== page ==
(b) Other crimes, wrongs, or acts. Evidence of other crimes, wrongs, or acts is not admissible to prove the character of a person in order to show action in conformity therewith. It may, however, be admissible for other purposes, such as proof of motive, intent, preparation, plan, knowledge, identity, or absence of mistake or accident, provided that upon request by the accused, the prosecution in a criminal case shall provide reasonable notice in advance of trial, or during trial if the court excuses pre-trial notice on good cause shown, of the general nature of any such evidence it intends to introduce at trial.

Sharon contends that Joseph’s testimony was admissible under the identity and motive exceptions of Rule 404(b).

Applicability of Rule 404(b). The traditional office of Rule 404(b) has been to protect a defendant from being convicted based on unrelated prior bad acts. The principal risks of unfair prejudice presented by uncharged misconduct evidence are that the jury will infer that the defendant is a bad person who should be punished for other, uncharged misdeeds, Williams v. State, 677 N.E.2d 1077, 1081 (Ind. Ct. App. 1997), and that the jury will draw the forbidden inference that the defendant’s character is such that she has a propensity to engage in conduct of the sort charged, and that she acted in conformity with that character on the occasion at issue in the charge. Rossetti v. Curran, 80 F.3d 1, 6 (1st Cir. 1996). Early efforts to use Rule 404(b) as a basis for excluding evidence about prior bad acts of non-defendants were rejected on grounds that protecting defendants was the rule’s central purpose. See e.g., United States v. Morano, 697 F.2d 923, 926 (11th Cir. 1983).

More recently, courts have begun to apply Rule 404(b) to evidence about the bad acts of non-parties. Under what has come to be called “reverse 404(b)”, courts have held that “a defendant can introduce evidence of someone else’s conduct if it tends to negate the defendant’s guilt.” United States v. Wilson, 307 F.3d 596, 601 (7th Cir. 2002).

We think the cleanest way of thinking of 404(b) in this context is a little different. First, the text of Rule 404(b) is such that it governs evidence about acts by defendants, and non-defendants. Second, the rule acts as an appropriate restraint on admissibility of evidence about events or acts that are by definition largely extraneous to those for which a defendant is on trial.

Language of the Rule. While Rule 404(b) does not define a person, it does state that “[e]vidence of other crimes, wrongs, or acts is not admissible to prove the character of a person in order to show action in conformity therewith.” Fed. R. Evid. 404(b) (emphasis added). Facially, Rule 404(b) is not limited to a defendant, but applies to “a person.” The Ninth Circuit pointed out that the evidentiary rules pertaining to character were quite explicit:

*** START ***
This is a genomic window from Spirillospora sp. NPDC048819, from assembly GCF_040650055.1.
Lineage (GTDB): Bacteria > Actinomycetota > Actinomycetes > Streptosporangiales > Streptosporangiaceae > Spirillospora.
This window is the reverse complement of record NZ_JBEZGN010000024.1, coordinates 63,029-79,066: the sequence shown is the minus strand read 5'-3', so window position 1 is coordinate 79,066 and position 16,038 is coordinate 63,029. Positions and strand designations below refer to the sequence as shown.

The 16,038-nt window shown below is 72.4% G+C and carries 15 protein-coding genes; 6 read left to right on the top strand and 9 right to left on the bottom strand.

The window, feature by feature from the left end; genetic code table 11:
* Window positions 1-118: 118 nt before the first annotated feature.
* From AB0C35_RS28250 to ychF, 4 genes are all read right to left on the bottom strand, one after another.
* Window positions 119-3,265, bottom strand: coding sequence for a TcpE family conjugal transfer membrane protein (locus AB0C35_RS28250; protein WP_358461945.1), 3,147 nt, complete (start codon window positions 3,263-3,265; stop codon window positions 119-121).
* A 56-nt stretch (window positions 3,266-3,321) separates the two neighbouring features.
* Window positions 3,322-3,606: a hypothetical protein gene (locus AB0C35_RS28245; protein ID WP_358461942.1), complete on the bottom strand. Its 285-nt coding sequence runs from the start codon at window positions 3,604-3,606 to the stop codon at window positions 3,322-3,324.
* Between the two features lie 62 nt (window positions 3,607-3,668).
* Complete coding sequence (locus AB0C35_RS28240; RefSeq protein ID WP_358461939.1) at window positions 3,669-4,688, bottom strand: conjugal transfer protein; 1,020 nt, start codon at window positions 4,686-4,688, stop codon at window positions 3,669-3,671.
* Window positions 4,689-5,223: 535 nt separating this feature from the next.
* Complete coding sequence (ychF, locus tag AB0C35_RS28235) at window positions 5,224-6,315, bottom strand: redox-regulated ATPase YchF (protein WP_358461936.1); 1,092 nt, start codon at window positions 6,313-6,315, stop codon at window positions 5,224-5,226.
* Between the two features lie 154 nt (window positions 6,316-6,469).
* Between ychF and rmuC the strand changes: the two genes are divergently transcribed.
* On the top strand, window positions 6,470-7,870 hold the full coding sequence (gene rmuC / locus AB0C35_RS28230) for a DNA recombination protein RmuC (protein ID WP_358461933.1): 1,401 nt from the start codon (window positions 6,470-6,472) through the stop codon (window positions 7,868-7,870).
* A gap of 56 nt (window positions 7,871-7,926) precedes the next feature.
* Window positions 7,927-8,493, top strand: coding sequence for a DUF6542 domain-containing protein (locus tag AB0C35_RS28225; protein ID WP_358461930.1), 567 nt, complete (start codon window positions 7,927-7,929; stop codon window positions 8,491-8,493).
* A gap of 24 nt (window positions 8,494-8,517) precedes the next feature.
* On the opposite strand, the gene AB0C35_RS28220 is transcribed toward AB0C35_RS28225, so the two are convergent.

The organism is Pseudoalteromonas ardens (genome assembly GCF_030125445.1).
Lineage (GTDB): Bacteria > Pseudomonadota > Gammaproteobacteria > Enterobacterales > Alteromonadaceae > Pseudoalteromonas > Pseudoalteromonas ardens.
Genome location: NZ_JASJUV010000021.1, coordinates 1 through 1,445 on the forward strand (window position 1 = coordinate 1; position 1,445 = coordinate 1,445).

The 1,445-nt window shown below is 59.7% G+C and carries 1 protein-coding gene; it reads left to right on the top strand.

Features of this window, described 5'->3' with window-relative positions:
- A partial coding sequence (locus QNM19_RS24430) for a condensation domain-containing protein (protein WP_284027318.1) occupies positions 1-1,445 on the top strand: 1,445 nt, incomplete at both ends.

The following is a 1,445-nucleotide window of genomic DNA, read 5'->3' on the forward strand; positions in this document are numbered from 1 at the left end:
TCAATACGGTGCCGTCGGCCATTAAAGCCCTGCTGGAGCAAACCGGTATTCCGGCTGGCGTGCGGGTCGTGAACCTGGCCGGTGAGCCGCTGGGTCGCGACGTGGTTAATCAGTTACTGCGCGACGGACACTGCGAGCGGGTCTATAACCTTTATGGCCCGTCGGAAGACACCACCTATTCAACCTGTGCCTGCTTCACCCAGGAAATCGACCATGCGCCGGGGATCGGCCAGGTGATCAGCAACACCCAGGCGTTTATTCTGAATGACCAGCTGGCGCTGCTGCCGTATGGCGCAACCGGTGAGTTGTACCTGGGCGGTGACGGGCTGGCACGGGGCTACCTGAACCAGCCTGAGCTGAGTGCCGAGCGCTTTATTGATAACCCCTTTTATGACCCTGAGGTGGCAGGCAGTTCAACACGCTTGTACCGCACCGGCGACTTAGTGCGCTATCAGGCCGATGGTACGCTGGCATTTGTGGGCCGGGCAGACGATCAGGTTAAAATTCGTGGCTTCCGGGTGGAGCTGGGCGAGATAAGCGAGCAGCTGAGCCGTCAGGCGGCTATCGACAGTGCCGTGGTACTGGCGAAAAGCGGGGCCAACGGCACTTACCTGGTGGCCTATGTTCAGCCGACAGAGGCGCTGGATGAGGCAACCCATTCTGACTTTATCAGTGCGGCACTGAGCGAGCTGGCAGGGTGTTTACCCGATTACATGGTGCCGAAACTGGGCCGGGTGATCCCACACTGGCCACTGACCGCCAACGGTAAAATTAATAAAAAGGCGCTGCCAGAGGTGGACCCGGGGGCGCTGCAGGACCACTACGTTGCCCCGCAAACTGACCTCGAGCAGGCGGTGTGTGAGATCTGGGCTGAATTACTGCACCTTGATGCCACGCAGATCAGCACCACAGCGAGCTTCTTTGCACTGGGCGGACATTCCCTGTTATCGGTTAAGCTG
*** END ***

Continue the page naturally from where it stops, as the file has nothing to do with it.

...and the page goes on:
Rule 404(a) establishes the general rule excluding circumstantial use of character. It provides that evidence of “ a person’s” character is not admissible for the purpose of proving action in conformity therewith except for pertinent character traits of an “accused,” Fed. R. Evid. 404(a)(1), a “victim,” Fed. R. Evid. 404(a)(2), or a “witness,” Fed. R. Evid. 404(a)(3), 607, 608, 609. It therefore appears that Congress knew how to delineate subsets of “persons” when it wanted to, and that it intended “a person” and “an accused” to have different meanings when the Rules speak of one rather than the other. Because Rule 404(b) plainly proscribes other crimes evidence of “a person,” it cannot reasonably be construed as extending only to “an accused”. See footnote

In 1999, the Seventh Circuit embraced the application of Rule 404(b) to third parties in Agushi v. Duerr, 196 F.3d 754, 760 (7th Cir. 1999). It took guidance from Huddleston v. United States, 485 U.S. 681 (1988), in which the Supreme Court strongly suggested that Rule 404(b) should apply to any actor. See footnote Several states have taken the same view. Relying largely on text, for example, the Utah Supreme Court concluded that it was “obligated to define ‘person’ harmoniously throughout rule 404.” See State v. Vargas, 20 P.3d 271, 278 (Utah 2001).

Probative Evidence for the Defense. It is a highly ordinary and appropriate feature of criminal trials that the person on trial points elsewhere: “I did not do it. Jones did it, and here’s my evidence that he was the perpetrator.” See footnote Where a defendant has probative, admissible evidence that Jones did it, regular due process would admit the evidence. But what if the defendant has little or no direct evidence that Jones did it? Can the defendant offer evidence about Jones’ prior bad acts as proof that Jones acted in conformity with his demonstrated character by committing the instant crime? We think the defendant may do so only when the exceptions of 404(b) apply. This appears to be the prevailing practice in the federal court circuits. See footnote
Using similar principles, New Jersey’s intermediate court examined a case bearing similarity to the one before us today. In State v. Williams, 518 A.2d 234 (N.J. Super. Ct. App. Div. 1986), an assault victim’s statements identifying her attacker were contradictory, and Williams sought to admit testimony about similar crimes committed by someone named Dixon to prove that Dixon must have committed the instant crime. Id. at 236-37. The trial judge barred the evidence, holding that the prior assaults were not so similar as to establish that Dixon was the person who committed the assault for which Williams was on trial. The Appellate Division reversed, declaring itself satisfied that the similarities between the instant crime and the prior offenses were so strong that evidence of Dixon’s prior bad acts was admissible on the question of identity. See footnote